SELECT *
    WHERE {
    { ?x0 nao:description ?x1 . FILTER(REGEX(?x1, “downton”^^xsd:string, ‘i’)) }
    UNION
    { ?x0 nao:identifier ?x1 . FILTER(REGEX(?x1, “downton”^^xsd:string, ‘i’)) }
    UNION
    { ?x0 nie:url ?x1 . FILTER(REGEX(?x1, “downton”^^xsd:string, ‘i’)) }
    UNION
    { ?x0 nao:hasTag ?x1 . ?x1 nao:identifier ?x2 . FILTER(REGEX(?x2, “downton”^^xsd:string, ‘i’)) }
    UNION
    { ?x0 nco:fullname ?x1 . FILTER(REGEX(?x1, “downton”^^xsd:string, ‘i’)) }
    UNION
    { ?x0 nie:title ?x1 . FILTER(REGEX(?x1, “downton”^^xsd:string, ‘i’)) }
    }
    )))
    &&
    (bif:exists ((
    SELECT *
    WHERE {
    { ?x0 nmm:season ?x1 . FILTER(?x1 = 2) }
    }
    )))
    &&
    (bif:exists ((
    SELECT *
    WHERE {
    { ?x0 nmm:episodeNumber ?x1 . FILTER(?x1 = 2) }
    }
    )))
    )

    }
    ORDER BY

    • Ok, wordpress removed some text from the query. I’m trying again.

      SELECT DISTINCT ?x0 AS ?id ORDER_FIELDS
      WHERE {

      ?x0 nao:userVisible 1 .

      OPTIONALS_FOR_ORDER_FIELDS

      FILTER(
      (bif:exists ((
      SELECT *
      WHERE {
      { ?x0 nao:description ?x1 . FILTER(REGEX(?x1, “downton”^^xsd:string, ‘i’)) }
      UNION
      { ?x0 nao:identifier ?x1 . FILTER(REGEX(?x1, “downton”^^xsd:string, ‘i’)) }
      UNION
      { ?x0 nie:url ?x1 . FILTER(REGEX(?x1, “downton”^^xsd:string, ‘i’)) }
      UNION
      { ?x0 nao:hasTag ?x1 . ?x1 nao:identifier ?x2 . FILTER(REGEX(?x2, “downton”^^xsd:string, ‘i’)) }
      UNION
      { ?x0 nco:fullname ?x1 . FILTER(REGEX(?x1, “downton”^^xsd:string, ‘i’)) }
      UNION
      { ?x0 nie:title ?x1 . FILTER(REGEX(?x1, “downton”^^xsd:string, ‘i’)) }
      }
      )))
      &&
      (bif:exists ((
      SELECT *
      WHERE {
      { ?x0 nmm:season ?x1 . FILTER(?x1 = 2) }
      }
      )))
      &&
      (bif:exists ((
      SELECT *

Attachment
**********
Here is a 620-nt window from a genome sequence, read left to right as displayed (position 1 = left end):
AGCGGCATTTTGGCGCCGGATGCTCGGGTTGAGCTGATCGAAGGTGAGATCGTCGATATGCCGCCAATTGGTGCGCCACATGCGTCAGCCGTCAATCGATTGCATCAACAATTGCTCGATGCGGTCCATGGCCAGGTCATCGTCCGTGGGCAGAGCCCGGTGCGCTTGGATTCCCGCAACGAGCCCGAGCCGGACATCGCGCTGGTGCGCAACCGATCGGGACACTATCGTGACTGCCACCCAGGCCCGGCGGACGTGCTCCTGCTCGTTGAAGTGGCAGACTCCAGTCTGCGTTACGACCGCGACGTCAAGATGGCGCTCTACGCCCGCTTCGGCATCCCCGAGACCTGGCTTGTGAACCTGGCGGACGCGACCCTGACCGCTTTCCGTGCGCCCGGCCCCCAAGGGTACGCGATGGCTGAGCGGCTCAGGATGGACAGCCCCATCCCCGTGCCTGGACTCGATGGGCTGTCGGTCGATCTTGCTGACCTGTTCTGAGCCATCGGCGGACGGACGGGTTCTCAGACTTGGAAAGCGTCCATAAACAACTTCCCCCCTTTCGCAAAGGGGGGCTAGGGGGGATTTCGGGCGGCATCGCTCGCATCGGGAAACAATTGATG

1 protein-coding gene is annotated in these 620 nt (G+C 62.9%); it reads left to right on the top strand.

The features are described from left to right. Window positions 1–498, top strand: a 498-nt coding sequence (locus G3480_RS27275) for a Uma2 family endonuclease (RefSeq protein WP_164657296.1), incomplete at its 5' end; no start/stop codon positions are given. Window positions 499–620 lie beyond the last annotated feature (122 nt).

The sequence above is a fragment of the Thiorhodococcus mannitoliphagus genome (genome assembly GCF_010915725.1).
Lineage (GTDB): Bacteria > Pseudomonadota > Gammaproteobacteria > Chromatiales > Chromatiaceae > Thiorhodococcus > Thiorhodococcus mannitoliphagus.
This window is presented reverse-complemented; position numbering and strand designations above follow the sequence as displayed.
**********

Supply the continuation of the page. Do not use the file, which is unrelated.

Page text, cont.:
WHERE {
      { ?x0 nmm:episodeNumber ?x1 . FILTER(?x1 = 2) }
      }
      )))
      )

      }

      ORDER BY ORDER_FIELDS

    • What do you mean when you say that I am filtering episode number the hard way? Is it because your bif:exists only requires one match while my simple graph pattern basically looks for all possible matches?

      • I wrote about your optimization:

        {
        ?r nmm:hasEpisode ?v2 .
        ?v2 ?v3 “2”^^xsd:int .
        ?v3 rdfs:subPropertyOf rdfs:label .
        } UNION {
        ?r nmm:episodeNumber “2”^^xsd:int .
        } .

        in the optimized query

        ?r nmm:episodeNumber “2”^^xsd:int .

        It’s a really big improvement :).

  3. Hi Trueg, for your example can I do just sparql like that?

    select distinct ?r where {
    ?r nmm:season “2”^^xsd:int .
    ?r nmm:episodeNumber “2”^^xsd:int .
    {
    ?r ?v4 ?v6 .
    ?v4 rdfs:subPropertyOf rdfs:label .
    }
    FILTER ((bif:strstr(str(?v4), “downtown”)) > -1)
    }

      • ok, I wrote it wrong =S the correct var is ?v6

        I’m using bif:strstr because and bif:contains not working here =D

        So another question, this query is little bit faster that the query with union?

            • Sure, this query using regex is working:
              ————————————–
              SELECT DISTINCT ?x0 AS ?id
              WHERE {
              ?x0 nao:userVisible 1 .
              FILTER(
              (bif:exists ((
              SELECT *
              WHERE {
              { ?x0 nie:url ?x1 . FILTER(REGEX(?x1, “downton”, “i”)) }
              }
              )))
              )
              }
              —————————————-
              But the next, that must be equivalent, don’t:
              —————————————-
              SELECT DISTINCT ?x0 AS ?id
              WHERE {
              ?x0 nao:userVisible 1 .
              FILTER(
              (bif:exists ((
              SELECT *
              WHERE {
              { ?x0 nie:url ?x1 . FILTER(bif:contains(?x1, “‘downton'”)) }
              }
              )))
              )
              }
              —————————————–

            • Yes, I read about this in Virtuoso help but the problem is that I don’t know which ontologies are full indexed and which not and, a nepoogle user probably has minor knowledge than me, so I need a method that works always with all ontologies, full indexed or not. Regex() is slow than bif:contains() but works always and for my particular case is the best choice :).

              I know that I could write code to handle this exceptions but the result is a code more complex. I don’t do this in my job, until there will be no other alternative, so I do even less when I write code for fun ;).

        • Of course using a union will always be a strain on performance. But your query is not generically applicable as it will never find resources by content, only resources which are related to other resources with a label matching the term.